5)    The impact of the Olympic and Paralympic legacy, the Ryder Cup and other high profile Welsh sporting events and achievements on participation levels in Wales.

 

To accurately measure the impact of the major events outlined above is difficult, although we are able to highlight 21 community sports clubs within Pembrokeshire who have successfully applied for Sport Wales Community Chest grant funding for Olympic and Paralympic legacy projects since London 2012.  The total funding allocated to these projects was £27,571.51.

 

The Legacy projects have resulted in the following outcomes;

 

-          59 newly trained volunteers,

-          8 new junior teams,

-          2 new senior teams,

-          255 new junior community sports club members,

-          52 new senior community sports club members, and

-          23 additional sessions per week.

 

It is also hoped that the results from the 2013 School Sport Survey will also demonstrate an upturn in club membership rates and levels of participation due to the legacy work of the Olympic and Paralympics Games.  However these statistics are dependant on another successful response to the survey from our local Primary and Secondary Schools.  Local Authority reports will not be available until October of this year.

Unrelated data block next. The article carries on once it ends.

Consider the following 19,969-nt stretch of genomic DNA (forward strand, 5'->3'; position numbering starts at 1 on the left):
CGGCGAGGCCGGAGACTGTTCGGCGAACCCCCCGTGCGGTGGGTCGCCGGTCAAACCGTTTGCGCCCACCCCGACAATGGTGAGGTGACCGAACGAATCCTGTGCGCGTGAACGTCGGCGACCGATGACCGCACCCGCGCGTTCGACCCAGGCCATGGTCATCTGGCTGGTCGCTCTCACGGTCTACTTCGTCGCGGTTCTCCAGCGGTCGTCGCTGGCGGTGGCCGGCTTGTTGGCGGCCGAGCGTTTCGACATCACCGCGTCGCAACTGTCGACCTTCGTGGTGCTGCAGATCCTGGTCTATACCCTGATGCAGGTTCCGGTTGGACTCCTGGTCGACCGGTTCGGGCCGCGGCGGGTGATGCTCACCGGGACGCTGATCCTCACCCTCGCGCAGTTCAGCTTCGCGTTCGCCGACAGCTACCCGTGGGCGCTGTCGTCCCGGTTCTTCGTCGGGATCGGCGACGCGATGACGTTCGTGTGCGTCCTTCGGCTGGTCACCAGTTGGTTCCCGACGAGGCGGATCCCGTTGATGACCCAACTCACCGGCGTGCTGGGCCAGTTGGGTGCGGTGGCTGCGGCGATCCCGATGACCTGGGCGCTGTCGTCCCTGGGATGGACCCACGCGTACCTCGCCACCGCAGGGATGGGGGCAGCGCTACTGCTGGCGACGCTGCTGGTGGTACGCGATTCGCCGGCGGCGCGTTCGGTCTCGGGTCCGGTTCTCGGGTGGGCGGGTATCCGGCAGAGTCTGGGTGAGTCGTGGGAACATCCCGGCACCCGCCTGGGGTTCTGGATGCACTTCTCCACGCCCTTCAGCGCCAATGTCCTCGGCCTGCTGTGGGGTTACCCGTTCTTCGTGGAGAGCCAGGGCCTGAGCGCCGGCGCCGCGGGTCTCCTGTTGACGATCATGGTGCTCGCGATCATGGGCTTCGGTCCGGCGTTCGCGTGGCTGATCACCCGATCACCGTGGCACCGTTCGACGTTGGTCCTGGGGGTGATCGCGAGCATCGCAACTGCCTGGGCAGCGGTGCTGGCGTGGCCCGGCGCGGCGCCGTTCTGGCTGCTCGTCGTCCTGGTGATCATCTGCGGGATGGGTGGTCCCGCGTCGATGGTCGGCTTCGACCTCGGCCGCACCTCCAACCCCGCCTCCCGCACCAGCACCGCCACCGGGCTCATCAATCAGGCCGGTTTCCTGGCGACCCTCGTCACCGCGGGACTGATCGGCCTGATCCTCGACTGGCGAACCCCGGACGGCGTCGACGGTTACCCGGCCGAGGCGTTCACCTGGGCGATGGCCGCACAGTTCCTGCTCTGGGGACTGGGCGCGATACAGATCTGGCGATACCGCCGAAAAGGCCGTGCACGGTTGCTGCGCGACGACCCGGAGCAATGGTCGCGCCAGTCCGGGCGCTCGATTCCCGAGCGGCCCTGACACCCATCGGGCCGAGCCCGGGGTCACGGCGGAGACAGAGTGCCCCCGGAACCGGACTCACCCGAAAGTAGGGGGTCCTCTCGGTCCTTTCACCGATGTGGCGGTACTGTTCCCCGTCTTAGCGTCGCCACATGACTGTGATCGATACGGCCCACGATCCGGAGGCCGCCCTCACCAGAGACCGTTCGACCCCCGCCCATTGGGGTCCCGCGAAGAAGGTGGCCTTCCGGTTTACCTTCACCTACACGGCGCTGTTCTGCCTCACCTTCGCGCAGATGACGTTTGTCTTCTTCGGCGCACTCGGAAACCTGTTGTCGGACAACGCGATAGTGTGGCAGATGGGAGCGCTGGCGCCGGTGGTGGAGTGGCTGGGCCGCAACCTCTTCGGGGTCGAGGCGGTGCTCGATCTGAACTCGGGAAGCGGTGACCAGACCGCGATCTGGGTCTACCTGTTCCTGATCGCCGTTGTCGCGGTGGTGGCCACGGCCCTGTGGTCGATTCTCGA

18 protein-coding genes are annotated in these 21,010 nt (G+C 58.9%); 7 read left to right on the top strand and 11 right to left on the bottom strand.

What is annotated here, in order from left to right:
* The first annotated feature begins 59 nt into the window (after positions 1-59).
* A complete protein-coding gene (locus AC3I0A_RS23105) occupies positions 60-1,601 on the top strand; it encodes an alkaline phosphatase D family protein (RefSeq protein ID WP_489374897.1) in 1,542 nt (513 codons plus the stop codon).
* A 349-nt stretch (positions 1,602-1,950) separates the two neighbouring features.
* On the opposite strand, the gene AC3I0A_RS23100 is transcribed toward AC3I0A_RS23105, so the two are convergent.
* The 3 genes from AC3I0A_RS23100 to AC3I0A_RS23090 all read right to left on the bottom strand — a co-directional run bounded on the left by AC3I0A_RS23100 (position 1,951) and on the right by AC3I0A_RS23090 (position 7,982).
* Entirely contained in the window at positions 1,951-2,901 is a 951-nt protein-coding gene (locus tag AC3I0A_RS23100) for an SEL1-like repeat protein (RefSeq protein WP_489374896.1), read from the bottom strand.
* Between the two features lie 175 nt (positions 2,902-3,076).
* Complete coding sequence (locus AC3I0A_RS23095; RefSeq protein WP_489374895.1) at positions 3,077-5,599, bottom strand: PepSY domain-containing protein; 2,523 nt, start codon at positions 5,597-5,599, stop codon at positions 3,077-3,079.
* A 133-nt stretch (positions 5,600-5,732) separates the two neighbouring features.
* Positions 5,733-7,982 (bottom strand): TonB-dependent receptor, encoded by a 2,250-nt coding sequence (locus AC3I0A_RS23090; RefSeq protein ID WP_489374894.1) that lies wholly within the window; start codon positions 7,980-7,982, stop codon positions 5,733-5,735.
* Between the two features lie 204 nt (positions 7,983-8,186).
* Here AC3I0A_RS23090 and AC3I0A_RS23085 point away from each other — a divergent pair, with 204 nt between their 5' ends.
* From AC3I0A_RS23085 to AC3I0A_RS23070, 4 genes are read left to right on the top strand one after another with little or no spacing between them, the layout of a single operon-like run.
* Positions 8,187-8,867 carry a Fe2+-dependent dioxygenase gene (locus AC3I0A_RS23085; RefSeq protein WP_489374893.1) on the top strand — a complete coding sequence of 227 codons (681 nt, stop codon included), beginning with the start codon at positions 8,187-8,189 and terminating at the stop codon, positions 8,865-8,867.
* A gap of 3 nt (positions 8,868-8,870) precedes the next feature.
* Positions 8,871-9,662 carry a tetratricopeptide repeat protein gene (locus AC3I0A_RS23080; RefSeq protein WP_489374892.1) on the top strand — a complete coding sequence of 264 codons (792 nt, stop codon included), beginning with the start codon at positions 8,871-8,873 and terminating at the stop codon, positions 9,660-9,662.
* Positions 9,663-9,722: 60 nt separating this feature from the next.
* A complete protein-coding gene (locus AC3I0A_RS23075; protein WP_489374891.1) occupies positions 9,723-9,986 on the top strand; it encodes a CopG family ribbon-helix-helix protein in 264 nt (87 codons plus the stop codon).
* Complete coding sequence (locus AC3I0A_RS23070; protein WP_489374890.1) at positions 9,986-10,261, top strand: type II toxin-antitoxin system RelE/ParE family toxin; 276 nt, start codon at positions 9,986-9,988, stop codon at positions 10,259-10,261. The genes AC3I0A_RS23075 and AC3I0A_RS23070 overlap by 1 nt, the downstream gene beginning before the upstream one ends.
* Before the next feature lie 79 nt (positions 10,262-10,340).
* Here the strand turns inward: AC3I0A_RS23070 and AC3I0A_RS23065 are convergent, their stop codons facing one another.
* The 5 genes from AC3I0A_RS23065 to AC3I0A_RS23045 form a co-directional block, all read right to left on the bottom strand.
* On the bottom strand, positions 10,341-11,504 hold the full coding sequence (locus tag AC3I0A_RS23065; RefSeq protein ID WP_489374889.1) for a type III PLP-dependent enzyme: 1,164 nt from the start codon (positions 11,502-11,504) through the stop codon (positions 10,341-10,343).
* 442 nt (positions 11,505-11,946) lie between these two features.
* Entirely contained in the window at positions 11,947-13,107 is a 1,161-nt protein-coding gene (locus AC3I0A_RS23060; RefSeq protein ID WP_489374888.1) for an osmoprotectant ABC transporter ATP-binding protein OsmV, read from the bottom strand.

Golf Development Wales annual club audit figures show that there was no significant impact on golf membership rates post Ryder Cup 2010 within Pembrokeshire.  However golf development initiatives within Pembrokeshire are thriving under the coordination of our local Golf Development officer in partnership with Golf Development Wales. 

 

Pembrokeshire’s annual International ‘Ironman’ competition has had a tremendous impact on the number of individuals within Pembrokeshire who now participate in cycling, swimming and running.  Club membership numbers have increased by 10% for Pembrokeshire Triathlon Club whilst a new club, 5 Frogs Triathlon Club, has also been launched in the south of the county with an approximate membership base of 50.

 

PCC Leisure Services also co-ordinate and deliver a series of annual mini Triathlon and Duathlon events from a variety of Leisure Centres throughout the county.  An indoor School event is also set up for Autumn 2013.